Abstract Background:Malaria still remains a public health problem in some districts of Bhutan despite marked reduction of cases in last few years. To strengthen the countrys prevention and control measures, this study was carried out to develop forecasting and prediction models of malaria incidence in the endemic districts of Bhutan using time series and ARIMAX. Methods:This study was carried out retrospectively using the monthly reported malaria cases from the health centres to Vectorborne Disease Control Programme (VDCP) and the meteorological data from Meteorological Unit, Department of Energy, Ministry of Economic Affairs. Time series analysis was performed on monthly malaria cases, from 1994 to 2008, in seven malaria endemic districts. The time series models derived from a multiplicative seasonal autoregressive integrated moving average (ARIMA) was deployed to identify the best model using data from 1994 to 2006. The bestfit model was selected for each individual district and for the overall endemic area was developed and the monthly cases from January to December 2009 and 2010 were forecasted. In developing the prediction model, the monthly reported malaria cases and the meteorological factors from 1996 to 2008 of the seven districts were analysed. The method of ARIMAX modelling was employed to determine predictors of malaria of the subsequent month. s Results:model (p and P representing the auto regressive andIt was found that the ARIMA (p, d, q) (P, D, Q) seasonal autoregressive; d and D representing the nonseasonal differences and seasonal differencing; and q and Q the moving average parameters and seasonal moving average parameters, respectively and s representing the 12 length of the seasonal period) for the overall endemic districts was (2,1,1)(0,1,1); the modelling data from each 12 12 district revealed two most common ARIMA models including (2,1,1)(0,1,1)and (1,1,1)(0,1,1). The forecasted monthly malaria cases from January to December 2009 and 2010 varied from 15 to 82 cases in 2009 and 67 to 149 cases in 2010, where population in 2009 was 285,375 and the expected population of 2010 to be 289,085. The ARIMAX model of monthly cases and climatic factors showed considerable variations among the different districts. In general, the mean maximum temperature lagged at one month was a strong positive predictor of an increased malaria cases for four districts. The monthly number of cases of the previous month was also a significant predictor in one district, whereas no variable could predict malaria cases for two districts. Conclusions:The ARIMA models of timeseries analysis were useful in forecasting the number of cases in the endemic areas of Bhutan. There was no consistency in the predictors of malaria cases when using ARIMAX model with selected lag times and climatic predictors. The ARIMA forecasting models could be employed for planning and managing malaria prevention and control programme in Bhutan.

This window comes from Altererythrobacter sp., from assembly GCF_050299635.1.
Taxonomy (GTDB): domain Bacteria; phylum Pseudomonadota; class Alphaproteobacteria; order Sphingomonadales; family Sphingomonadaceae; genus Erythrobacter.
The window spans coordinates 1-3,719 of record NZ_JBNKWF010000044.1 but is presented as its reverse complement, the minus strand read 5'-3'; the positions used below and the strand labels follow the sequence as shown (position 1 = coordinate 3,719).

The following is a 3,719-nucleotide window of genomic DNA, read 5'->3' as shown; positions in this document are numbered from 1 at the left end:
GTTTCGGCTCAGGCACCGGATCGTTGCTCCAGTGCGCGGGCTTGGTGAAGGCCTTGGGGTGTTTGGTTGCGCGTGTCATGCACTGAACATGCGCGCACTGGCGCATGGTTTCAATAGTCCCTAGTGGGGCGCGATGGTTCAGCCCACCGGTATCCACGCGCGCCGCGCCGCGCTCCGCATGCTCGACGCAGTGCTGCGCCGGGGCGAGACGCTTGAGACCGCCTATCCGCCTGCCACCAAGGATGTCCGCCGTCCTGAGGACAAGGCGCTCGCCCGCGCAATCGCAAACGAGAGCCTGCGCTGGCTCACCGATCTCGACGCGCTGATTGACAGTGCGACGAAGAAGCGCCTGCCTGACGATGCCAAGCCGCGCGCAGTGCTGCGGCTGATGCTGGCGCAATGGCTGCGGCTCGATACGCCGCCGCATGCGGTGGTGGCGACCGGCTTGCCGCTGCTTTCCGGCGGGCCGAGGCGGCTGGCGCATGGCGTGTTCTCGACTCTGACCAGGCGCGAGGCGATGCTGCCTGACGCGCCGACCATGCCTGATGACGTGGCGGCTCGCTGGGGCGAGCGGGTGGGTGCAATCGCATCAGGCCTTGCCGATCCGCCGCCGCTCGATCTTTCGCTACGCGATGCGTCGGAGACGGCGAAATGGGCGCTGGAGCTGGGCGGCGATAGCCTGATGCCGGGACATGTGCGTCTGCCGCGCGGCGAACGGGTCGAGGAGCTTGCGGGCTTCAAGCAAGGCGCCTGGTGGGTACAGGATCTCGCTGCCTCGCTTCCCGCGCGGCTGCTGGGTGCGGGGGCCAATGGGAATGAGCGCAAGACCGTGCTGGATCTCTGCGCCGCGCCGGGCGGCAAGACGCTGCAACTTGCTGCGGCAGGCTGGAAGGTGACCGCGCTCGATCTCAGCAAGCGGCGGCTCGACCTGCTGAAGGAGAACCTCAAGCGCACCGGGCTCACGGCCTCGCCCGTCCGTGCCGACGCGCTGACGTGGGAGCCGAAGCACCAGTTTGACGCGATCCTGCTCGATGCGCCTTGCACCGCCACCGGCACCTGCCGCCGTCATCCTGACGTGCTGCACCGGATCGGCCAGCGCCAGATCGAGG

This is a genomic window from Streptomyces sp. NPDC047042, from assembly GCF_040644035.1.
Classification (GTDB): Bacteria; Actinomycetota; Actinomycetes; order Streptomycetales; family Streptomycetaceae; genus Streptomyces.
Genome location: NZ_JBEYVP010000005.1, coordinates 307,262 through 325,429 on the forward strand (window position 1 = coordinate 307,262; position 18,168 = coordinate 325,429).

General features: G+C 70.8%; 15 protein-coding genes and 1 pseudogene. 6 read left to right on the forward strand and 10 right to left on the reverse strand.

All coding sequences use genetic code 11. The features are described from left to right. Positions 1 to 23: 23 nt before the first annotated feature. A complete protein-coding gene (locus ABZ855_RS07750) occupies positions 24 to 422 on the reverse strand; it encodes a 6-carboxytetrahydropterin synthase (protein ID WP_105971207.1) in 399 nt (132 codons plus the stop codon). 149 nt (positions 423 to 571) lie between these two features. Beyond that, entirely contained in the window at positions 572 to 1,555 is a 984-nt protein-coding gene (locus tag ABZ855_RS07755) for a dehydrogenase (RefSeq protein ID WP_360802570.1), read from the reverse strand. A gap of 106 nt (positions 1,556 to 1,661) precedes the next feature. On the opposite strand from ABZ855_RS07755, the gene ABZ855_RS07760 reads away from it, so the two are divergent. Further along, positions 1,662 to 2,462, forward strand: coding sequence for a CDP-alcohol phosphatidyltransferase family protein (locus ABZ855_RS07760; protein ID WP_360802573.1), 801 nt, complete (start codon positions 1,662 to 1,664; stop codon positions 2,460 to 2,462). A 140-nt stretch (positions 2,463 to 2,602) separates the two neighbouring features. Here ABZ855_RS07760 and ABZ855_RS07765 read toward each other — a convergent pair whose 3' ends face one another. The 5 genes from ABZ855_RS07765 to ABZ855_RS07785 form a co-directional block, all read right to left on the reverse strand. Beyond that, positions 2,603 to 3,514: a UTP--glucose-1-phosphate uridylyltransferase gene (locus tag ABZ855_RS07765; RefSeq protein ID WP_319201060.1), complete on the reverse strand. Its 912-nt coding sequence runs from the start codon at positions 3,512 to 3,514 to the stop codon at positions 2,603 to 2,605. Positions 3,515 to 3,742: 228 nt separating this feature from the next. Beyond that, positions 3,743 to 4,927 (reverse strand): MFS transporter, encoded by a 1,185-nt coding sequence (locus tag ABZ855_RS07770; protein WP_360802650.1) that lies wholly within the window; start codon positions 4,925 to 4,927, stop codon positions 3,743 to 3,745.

* Correspondence: tmjkk@mahidol.ac.th 1 Department of Tropical Hygiene, Faculty of Tropical Medicine, Mahidol University, Bangkok, Thailand Full list of author information is available at the end of the article
© 2010 Wangdi et al; licensee BioMed Central Ltd. This is an Open Access article distributed under the terms of the Creative Commons Attribution License (http://creativecommons.org/licenses/by/2.0), which permits unrestricted use, distribution, and reproduction in any medium, provided the original work is properly cited.